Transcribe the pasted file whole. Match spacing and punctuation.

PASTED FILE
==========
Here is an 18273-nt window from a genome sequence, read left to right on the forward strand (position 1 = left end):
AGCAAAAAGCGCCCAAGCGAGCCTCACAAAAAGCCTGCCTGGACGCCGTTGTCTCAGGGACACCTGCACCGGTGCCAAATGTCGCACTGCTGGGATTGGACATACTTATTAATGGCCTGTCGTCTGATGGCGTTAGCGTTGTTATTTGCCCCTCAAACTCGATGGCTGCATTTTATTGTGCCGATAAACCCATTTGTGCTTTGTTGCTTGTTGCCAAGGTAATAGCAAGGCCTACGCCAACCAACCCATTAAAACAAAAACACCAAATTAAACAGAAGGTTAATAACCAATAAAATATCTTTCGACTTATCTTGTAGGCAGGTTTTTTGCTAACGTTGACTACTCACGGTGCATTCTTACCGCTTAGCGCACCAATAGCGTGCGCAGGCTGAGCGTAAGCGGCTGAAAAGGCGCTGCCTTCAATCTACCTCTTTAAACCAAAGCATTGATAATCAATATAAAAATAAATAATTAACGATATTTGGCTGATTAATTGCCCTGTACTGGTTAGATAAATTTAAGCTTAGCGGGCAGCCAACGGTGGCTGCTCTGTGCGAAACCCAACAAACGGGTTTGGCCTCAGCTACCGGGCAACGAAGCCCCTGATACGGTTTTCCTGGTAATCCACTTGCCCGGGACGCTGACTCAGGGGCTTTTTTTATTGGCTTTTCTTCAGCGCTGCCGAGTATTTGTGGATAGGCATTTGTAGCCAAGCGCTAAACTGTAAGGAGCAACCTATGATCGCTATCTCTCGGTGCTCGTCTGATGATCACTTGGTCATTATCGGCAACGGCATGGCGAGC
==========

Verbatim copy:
Here is an 18273-nt window from a genome sequence, read left to right on the forward strand (position 1 = left end):
AGCAAAAAGCGCCCAAGCGAGCCTCACAAAAAGCCTGCCTGGACGCCGTTGTCTCAGGGACACCTGCACCGGTGCCAAATGTCGCACTGCTGGGATTGGACATACTTATTAATGGCCTGTCGTCTGATGGCGTTAGCGTTGTTATTTGCCCCTCAAACTCGATGGCTGCATTTTATTGTGCCGATAAACCCATTTGTGCTTTGTTGCTTGTTGCCAAGGTAATAGCAAGGCCTACGCCAACCAACCCATTAAAACAAAAACACCAAATTAAACAGAAGGTTAATAACCAATAAAATATCTTTCGACTTATCTTGTAGGCAGGTTTTTTGCTAACGTTGACTACTCACGGTGCATTCTTACCGCTTAGCGCACCAATAGCGTGCGCAGGCTGAGCGTAAGCGGCTGAAAAGGCGCTGCCTTCAATCTACCTCTTTAAACCAAAGCATTGATAATCAATATAAAAATAAATAATTAACGATATTTGGCTGATTAATTGCCCTGTACTGGTTAGATAAATTTAAGCTTAGCGGGCAGCCAACGGTGGCTGCTCTGTGCGAAACCCAACAAACGGGTTTGGCCTCAGCTACCGGGCAACGAAGCCCCTGATACGGTTTTCCTGGTAATCCACTTGCCCGGGACGCTGACTCAGGGGCTTTTTTTATTGGCTTTTCTTCAGCGCTGCCGAGTATTTGTGGATAGGCATTTGTAGCCAAGCGCTAAACTGTAAGGAGCAACCTATGATCGCTATCTCTCGGTGCTCGTCTGATGATCACTTGGTCATTATCGGCAACGGCATGGCGAGC